Additionally, our study also demonstrates that DJBL is associated with significant weight loss in patients with obesity and concomitant T2D. Specifically, at the time of device explantation, patients lose 11.3 kg (ten studies; 352 patients), which corresponds to a decrease in BMI of 4.1 kg/m2 (nine studies; 340 subjects), TWL of 18.9% (four studies; 305 subjects), and EWL of 36.9% (four studies; 301 subjects). Interestingly, the amount of weight loss associated with DJBL appears to be greater in patients with obesity and concomitant diabetes compared with those with obesity alone. This observation suggests that these two patient populations may represent different phenotypes, which may cause them to have a different response to the procedure. Further studies to investigate this observation are warranted.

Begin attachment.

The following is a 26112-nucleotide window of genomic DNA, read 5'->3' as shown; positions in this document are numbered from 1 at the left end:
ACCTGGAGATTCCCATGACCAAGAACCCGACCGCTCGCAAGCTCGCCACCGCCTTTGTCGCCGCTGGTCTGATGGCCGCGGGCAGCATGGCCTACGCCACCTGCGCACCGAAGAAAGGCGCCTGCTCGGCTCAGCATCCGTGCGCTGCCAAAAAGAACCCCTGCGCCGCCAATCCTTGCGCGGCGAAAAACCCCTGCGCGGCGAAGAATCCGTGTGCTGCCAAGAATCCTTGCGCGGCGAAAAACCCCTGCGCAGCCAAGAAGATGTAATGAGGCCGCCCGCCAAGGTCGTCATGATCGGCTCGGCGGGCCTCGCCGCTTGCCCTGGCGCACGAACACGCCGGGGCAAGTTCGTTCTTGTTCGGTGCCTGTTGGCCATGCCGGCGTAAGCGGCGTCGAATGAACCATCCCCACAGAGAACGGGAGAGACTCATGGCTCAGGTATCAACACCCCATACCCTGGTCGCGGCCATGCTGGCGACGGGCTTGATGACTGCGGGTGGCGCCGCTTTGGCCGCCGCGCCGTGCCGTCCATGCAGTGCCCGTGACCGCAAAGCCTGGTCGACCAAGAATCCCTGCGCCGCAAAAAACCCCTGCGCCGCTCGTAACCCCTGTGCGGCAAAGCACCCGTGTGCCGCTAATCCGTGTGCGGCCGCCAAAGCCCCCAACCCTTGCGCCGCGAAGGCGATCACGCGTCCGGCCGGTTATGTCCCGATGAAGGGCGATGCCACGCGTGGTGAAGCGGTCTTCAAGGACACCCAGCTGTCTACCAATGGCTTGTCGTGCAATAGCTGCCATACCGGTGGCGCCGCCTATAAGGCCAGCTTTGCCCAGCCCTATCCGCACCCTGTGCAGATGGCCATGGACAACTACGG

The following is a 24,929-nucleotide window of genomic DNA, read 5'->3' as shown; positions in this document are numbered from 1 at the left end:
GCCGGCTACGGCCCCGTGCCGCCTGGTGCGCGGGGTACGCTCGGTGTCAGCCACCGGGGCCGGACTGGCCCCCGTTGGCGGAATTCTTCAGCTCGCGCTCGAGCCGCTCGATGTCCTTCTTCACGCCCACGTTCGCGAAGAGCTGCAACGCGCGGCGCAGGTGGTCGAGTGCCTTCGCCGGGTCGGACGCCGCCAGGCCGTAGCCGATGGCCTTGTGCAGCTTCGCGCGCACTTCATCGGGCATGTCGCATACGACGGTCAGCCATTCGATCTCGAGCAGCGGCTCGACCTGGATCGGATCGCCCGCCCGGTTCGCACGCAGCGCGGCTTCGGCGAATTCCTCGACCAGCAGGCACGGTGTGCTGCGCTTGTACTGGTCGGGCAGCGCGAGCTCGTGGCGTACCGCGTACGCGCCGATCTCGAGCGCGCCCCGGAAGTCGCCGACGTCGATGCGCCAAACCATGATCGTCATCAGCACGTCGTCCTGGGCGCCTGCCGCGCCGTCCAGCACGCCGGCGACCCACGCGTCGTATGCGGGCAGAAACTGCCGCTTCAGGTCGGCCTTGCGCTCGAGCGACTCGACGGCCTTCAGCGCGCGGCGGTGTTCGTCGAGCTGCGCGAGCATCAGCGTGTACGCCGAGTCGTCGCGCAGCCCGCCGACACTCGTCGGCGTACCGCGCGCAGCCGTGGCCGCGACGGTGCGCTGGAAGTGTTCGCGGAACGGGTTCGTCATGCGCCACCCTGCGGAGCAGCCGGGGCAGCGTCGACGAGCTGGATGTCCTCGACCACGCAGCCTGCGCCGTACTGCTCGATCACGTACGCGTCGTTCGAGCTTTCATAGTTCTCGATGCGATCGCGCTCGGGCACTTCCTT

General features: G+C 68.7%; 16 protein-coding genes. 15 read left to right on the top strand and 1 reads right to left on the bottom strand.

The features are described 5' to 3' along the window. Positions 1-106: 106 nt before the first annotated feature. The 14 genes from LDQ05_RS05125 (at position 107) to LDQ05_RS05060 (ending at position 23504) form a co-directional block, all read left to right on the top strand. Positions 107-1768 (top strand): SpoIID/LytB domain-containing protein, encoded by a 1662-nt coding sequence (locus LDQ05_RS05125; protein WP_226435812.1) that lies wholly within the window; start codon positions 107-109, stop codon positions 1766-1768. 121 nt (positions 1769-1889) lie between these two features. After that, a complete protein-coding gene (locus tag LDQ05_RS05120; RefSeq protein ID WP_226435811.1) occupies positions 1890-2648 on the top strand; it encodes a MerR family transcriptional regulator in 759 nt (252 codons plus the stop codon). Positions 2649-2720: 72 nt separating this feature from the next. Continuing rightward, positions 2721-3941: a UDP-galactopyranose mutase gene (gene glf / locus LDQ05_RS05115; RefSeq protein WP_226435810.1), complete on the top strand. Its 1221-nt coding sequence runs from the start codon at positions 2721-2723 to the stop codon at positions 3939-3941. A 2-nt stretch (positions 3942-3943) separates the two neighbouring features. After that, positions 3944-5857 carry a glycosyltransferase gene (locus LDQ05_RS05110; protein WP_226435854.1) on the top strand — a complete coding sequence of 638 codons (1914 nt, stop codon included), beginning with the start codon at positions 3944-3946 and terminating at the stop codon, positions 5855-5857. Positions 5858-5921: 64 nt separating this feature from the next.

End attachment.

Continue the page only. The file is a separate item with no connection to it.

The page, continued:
In our study, DJBL is also shown to be associated with changes in incretin hormones in a similar direction as those following RYGB, suggesting that it touches upon some analogous small bowel mechanisms of action. Specifically, postprandial GLP-1 and PYY increase after DJBL. GLP-1 and PYY are anorectic incretin hormones that are secreted postprandially in the distal ileum/proximal colon. In addition to inducing weight loss (via increasing satiety and delaying gastric motility), both hormones are thought to play a key role in improved glucose homeostasis by inducing a release of insulin from pancreatic cells following ingestion of oral glucose. Previous studies have shown that after RYGB, GLP-1 and PYY increase compared with the presurgical levels (3941). Of note, in our study, a subgroup analysis of postprandial GLP-1 was statistically significant from the baseline pre-DJBL levels. For PYY, a subgroup analysis on the postprandial level yielded a nonsignificant result. This could be due to a lack of statistical power, with only two studies reporting postprandial PYY values. In our study, GIP decreased after DJBL. Literature on GIP levels after RYGB remain heterogeneous (42,43); therefore, no comparison of GIP changes between DJBL and RYGB can be made. Furthermore, unlike RYGB that affects both gastric and small bowel anatomy, DJBL only affects small bowel mechanisms. Therefore, as expected, the gastric gut hormone, i.e., ghrelin, which is secreted in the fundus of the stomach, does not decrease after DJBL (unlike RYGB). In fact, our study shows that ghrelin increases after DJBL, a finding similar to that seen after dieting and exercise, likely as a response to weight loss (44).